How to get free credit reports

Figures holding magnifying glass over credit report

You can get one free copy of your credit report every year from each of the big three credit-reporting agencies: Equifax, Experian and TransUnion.

But you can't do that through their websites. (They'll charge you.)

You must use AnnualCreditReport.com.

The credit bureaus created it to comply with the Fair and Accurate Credit Transactions Act, the federal law that requires them to provide free credit reports to anyone who asks.

Other heavily publicized Web sites may claim to offer free credit reports -- Freecreditreport.com is the most obvious and misleading example. But when you read the fine print, you'll only get a "free" credit report when you agree to buy one or more of their services.

At AnnualCreditReport.com, credit histories are available immediately online.

You can also print out forms to mail in or call 1-877-FACTACT (1-877-322-8228) to request copies of your credit reports. But if you order by mail or phone, expect to wait more than two weeks for delivery.

The credit agencies used to bombard consumers trying to use AnnualCreditReport.com with come-ons for costly extras such as credit scores, credit monitoring services and debt analysis.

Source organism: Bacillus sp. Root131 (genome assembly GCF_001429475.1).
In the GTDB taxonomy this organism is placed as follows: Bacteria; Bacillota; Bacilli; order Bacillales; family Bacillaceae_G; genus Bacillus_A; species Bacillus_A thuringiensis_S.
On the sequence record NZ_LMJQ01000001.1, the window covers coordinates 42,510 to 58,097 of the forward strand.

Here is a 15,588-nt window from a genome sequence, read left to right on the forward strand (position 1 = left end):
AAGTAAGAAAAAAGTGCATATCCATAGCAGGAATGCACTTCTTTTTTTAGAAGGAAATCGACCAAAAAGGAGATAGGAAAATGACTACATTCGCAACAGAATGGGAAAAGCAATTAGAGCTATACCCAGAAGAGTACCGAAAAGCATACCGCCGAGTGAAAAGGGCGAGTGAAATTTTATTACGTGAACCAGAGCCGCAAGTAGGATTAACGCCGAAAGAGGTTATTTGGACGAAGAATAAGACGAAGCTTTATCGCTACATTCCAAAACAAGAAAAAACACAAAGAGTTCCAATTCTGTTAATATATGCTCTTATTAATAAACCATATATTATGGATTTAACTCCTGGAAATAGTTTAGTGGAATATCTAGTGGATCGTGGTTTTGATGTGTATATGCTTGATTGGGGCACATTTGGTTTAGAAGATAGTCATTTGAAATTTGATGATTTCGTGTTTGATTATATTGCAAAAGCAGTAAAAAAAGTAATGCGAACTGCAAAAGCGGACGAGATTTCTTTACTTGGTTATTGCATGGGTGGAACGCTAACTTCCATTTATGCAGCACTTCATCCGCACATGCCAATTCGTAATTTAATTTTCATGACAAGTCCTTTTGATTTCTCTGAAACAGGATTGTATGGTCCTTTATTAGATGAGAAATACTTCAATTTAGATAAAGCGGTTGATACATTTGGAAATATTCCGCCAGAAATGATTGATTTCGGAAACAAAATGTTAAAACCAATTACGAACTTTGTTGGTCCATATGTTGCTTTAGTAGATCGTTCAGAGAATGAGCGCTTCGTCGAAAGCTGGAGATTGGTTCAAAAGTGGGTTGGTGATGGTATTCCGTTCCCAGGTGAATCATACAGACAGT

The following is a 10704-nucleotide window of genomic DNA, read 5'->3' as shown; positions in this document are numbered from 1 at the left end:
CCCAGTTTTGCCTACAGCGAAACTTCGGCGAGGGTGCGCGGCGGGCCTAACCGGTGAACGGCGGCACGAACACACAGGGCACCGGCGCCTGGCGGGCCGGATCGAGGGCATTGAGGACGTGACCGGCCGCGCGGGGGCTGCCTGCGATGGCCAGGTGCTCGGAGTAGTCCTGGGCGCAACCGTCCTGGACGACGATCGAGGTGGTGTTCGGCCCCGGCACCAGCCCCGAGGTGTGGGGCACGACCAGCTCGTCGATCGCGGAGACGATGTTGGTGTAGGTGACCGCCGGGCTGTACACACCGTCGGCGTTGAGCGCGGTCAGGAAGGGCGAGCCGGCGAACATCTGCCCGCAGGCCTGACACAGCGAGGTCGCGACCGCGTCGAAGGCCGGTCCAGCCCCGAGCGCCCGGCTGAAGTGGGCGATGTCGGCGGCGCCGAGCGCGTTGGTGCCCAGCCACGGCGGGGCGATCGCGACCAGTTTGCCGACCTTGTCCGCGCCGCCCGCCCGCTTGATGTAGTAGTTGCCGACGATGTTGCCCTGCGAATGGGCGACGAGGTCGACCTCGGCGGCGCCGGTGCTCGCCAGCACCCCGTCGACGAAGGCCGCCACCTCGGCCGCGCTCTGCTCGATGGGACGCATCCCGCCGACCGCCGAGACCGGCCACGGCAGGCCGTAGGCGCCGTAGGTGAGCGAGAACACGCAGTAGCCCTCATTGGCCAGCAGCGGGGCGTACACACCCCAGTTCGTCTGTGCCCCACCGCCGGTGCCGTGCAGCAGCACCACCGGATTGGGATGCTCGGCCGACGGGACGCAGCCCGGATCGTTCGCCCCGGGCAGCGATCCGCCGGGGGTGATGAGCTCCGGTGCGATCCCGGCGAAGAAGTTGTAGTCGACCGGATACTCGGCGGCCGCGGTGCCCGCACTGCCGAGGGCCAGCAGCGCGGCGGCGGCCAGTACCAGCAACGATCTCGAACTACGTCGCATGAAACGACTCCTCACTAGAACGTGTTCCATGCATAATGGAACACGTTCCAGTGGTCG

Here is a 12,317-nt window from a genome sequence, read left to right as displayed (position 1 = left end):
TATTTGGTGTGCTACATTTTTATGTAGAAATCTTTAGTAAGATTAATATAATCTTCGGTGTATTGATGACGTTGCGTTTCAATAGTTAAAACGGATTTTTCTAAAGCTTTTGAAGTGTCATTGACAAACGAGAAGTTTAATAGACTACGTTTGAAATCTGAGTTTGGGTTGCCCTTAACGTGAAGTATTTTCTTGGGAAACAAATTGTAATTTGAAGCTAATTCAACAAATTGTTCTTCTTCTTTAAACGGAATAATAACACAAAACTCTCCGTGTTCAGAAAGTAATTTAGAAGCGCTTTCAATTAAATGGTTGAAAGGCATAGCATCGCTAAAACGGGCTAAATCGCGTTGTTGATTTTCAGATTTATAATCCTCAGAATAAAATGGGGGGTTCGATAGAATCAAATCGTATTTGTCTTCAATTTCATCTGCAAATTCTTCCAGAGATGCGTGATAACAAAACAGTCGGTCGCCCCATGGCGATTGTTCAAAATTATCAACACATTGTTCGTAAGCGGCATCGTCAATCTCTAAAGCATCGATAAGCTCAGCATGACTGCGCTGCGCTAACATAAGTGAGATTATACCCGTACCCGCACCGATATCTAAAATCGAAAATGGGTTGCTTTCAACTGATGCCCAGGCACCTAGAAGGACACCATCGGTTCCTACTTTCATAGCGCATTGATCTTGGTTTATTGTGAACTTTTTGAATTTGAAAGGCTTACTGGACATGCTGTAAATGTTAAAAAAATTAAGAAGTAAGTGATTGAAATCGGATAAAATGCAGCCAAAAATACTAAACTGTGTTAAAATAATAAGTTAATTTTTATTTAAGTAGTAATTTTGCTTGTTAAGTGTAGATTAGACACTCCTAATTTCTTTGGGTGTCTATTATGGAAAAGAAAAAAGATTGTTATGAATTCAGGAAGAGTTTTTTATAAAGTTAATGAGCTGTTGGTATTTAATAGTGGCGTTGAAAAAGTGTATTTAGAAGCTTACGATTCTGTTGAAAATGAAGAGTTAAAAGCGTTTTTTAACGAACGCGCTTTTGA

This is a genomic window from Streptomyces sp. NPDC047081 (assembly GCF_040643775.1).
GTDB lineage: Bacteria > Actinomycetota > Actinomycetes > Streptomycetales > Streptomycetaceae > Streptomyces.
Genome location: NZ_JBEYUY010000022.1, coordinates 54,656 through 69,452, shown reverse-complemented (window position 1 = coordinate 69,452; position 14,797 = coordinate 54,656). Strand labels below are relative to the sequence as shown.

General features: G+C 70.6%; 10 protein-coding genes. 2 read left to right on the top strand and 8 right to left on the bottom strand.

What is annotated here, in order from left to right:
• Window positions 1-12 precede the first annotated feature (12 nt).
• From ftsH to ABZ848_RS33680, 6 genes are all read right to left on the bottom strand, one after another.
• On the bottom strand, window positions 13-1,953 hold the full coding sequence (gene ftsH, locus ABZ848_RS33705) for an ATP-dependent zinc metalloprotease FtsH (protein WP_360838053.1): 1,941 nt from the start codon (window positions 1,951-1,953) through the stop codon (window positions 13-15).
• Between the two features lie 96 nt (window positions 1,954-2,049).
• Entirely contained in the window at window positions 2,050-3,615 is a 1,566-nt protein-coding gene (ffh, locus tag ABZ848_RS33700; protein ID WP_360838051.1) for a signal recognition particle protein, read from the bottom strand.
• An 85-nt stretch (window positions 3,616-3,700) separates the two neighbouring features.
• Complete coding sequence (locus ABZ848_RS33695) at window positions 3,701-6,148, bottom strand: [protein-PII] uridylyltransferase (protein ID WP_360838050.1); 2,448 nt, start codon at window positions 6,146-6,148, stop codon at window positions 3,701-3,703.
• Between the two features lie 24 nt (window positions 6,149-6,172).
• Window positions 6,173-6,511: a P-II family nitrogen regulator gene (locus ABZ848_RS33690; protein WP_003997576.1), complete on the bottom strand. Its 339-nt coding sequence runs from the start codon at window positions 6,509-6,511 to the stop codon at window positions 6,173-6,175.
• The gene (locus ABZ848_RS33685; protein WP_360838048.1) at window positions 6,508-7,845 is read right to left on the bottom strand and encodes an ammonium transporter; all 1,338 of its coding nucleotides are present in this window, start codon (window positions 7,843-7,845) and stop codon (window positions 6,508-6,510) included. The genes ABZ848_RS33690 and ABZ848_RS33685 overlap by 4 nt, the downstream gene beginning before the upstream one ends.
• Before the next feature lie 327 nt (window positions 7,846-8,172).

The buttons that led to the free credit reports used to be hard to find, while the buttons selling the profitable services were big and red.

The Federal Trade Commission put an end to that, and now the box leading you to the free reports is prominent at the top of the page. Any advertising for paid products is no longer offered until after the link to the free report.

In addition, a law that went into effect in 2010 also requires commercial sites to prominently disclose to consumers that they are entitled to a free report and where to get it. On these sites, look for a box with language like this: "You have the right to a free credit report from AnnualCreditReport.com or 877-322-8228, the ONLY authorized source under federal law."

Just remember, if you're being asked for a credit card number, you've stumbled into something that costs money and you don't need. Hit that "back" button and get out of there.

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